US Highway 81 was one of the original routes planned by the Joint Board on Interstate Highways in 1925, and commissioned by the American Association of State Highway Officials (AASHO, now AASHTO) in November 1926. It was designed to supersede an earlier route, the Meridian Highway, and still forms part of the larger Pan-American Highway.
Though it is today multiplexed with Interstate 29 for most of its length in North Dakota, US 81 originally began at the village of Pembina, just across the border from Manitoba. A few miles from Pembina comes the only stretch of US 81 still carried on separate pavement in North Dakota, which runs for some 60 miles before rejoining I-29 just north of Grand Forks. Continuing south, US 81 and I-29 call next at Fargo, home town of 1960s pop singer Bobby Vee, and more recently the subject of a film by the Coen Brothers. An hour’s drive south brings the highway to the border of South Dakota.
In South Dakota, US 81 remains part of I-29 until Watertown, where it leaves the interstate and the separation is permanent. From that point, the route assumes the status of a regional highway. It passes near Brookings, and east of the Laura Ingalls Wilder homestead; and crosses Interstate 90 some 30 miles to the west of Sioux Falls. US 81 spends another thirty miles in South Dakota before reaching Yankton and crossing the Missouri River into Nebraska.
The route’s first Nebraska stop comes at Norfolk, home town of entertainer Johnny Carson, host of the Tonight Show for many years. At Columbus, named after Columbus, Ohio by German immigrants from that city, US 81 has an intersection with the old Lincoln Highway, today’s US Highway 30. The route continues on to a junction with Interstate 80 at York, on its way to the Kansas border, 50 miles distant.
US 81 becomes a four-lane expressway just north of the Kansas/Nebraska border, and remains that way until a few miles north of Salina, where it’s routed on to Interstate 135. The route crosses Interstate 70 at the outskirts of Salina, an historic old city today known as the crossroads of Kansas. Leaving Salina, US 81 and I-135 head south to Wichita, Kansas’ largest city and once a destination for cattle being driven along the Chisholm Trail. Wichita has also been home to many prominent airplane manufacturers, among them Cessna, Beech, Lear, and a unit of Boeing.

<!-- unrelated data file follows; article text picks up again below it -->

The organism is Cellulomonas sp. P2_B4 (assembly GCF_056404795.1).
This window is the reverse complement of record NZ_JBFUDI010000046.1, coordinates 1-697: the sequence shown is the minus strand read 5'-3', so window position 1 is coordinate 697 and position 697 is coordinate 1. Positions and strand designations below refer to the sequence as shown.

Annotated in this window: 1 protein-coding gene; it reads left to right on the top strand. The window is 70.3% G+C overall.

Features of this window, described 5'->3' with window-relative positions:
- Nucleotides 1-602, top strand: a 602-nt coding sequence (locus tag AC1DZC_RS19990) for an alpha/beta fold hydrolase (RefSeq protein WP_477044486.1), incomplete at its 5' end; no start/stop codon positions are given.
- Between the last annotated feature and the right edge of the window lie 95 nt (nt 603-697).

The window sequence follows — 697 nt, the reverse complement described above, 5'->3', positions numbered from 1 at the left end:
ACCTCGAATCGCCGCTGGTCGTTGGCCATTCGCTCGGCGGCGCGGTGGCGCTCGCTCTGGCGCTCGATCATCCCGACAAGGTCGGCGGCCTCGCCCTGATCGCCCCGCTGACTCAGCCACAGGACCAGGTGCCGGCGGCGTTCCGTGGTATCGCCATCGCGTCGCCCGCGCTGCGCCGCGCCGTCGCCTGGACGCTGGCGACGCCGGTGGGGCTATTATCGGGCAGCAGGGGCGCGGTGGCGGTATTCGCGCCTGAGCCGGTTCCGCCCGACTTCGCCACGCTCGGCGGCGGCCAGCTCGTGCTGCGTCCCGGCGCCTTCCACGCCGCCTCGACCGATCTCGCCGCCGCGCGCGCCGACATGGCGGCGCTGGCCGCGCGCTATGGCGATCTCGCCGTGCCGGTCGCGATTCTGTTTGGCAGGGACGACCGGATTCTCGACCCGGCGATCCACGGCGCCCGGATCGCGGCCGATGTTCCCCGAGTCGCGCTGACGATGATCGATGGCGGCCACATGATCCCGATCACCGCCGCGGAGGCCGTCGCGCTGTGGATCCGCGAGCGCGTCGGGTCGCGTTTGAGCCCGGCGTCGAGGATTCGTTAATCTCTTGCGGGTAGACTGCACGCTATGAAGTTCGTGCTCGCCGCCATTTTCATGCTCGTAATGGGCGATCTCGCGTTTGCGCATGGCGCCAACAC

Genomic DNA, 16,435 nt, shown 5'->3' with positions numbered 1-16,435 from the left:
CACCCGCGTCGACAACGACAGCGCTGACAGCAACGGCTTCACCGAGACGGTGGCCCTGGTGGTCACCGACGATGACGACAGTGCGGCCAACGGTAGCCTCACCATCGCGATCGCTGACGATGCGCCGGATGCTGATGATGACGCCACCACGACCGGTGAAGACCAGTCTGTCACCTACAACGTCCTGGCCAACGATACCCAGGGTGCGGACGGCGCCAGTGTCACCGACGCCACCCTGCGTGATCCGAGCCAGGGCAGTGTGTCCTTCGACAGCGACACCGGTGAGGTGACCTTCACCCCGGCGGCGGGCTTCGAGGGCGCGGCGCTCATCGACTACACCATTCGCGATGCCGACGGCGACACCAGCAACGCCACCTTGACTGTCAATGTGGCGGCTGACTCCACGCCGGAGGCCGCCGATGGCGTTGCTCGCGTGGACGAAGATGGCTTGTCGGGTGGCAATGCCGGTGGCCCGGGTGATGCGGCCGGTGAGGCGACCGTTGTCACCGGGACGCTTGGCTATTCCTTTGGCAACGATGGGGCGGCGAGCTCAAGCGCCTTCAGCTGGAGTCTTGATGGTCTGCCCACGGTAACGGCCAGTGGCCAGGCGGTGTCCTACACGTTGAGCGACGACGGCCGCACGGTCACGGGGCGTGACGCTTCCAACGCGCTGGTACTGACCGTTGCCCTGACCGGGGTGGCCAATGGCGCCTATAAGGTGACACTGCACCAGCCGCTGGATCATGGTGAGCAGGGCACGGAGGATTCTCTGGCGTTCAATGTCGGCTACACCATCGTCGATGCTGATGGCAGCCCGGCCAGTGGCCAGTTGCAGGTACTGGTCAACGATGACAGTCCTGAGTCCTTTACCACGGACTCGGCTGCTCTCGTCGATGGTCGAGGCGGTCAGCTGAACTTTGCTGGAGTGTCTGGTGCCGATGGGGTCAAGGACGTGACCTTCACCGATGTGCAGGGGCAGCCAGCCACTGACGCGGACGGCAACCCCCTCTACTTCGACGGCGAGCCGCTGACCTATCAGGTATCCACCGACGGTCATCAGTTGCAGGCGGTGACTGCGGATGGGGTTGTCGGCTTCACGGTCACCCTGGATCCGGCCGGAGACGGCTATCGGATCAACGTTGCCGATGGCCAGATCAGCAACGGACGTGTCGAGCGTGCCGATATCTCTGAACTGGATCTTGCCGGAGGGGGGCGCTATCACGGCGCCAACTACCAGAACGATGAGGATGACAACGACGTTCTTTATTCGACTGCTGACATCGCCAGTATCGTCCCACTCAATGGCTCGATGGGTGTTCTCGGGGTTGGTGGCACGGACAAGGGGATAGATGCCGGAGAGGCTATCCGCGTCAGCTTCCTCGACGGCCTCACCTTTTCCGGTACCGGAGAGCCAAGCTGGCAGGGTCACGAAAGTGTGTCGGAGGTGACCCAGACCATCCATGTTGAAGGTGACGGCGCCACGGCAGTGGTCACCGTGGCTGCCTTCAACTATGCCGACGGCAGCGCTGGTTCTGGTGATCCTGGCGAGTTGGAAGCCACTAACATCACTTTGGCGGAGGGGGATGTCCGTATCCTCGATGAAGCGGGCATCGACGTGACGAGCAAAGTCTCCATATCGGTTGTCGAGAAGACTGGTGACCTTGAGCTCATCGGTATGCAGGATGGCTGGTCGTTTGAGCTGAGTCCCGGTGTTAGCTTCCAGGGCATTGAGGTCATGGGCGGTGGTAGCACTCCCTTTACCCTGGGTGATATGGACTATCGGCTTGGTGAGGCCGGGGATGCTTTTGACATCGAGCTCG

Now roughly following the path of the old Chisholm Trail, US 81 separates from I-135 near the south end of Wichita and continues on its own pavement into Oklahoma, calling first at Enid. The route again converts to four-lane configuration until a few miles north of El Reno, where it reverts back to ordinary two-lane status. At El Reno, US 81 crosses another famous highway, old Route 66. The route continues south to Chickasha, where it crosses Interstate 44, also known in Oklahoma as the H. E. Bailey Turnpike. Further south, the traveler may stop in at the Chisholm Trail Museum near the village of Waurika.
After a few more miles, US 81 enters Texas and regains four-lane status for the run into the Dallas-Ft. Worth metroplex. It is here, just north of Ft. Worth, that present-day US 81 comes to its end at an interchange with Interstate 35W, the result of a 1993 truncation. Historic US 81 continued south, though, following Interstate 35 through the famous old cities of Waco; Austin, Texas’ capital city; and San Antonio, before reaching its original terminus at Laredo. As the Pan-American Highway, the actual pavement continued on through Mexico and points south.
At the time of its commissioning, US 81 had a total length of 1769 miles; in its present form, the route has been cut back to 1234 miles. It remains an important highway, still performing its function of connecting North and South.
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Sanderson, Dale. "Highway Ends", End of US Highway 81
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Geelhart, Chris. The Unofficial South Dakota Highways Page
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Geelhart, Chris. North Dakota Highways
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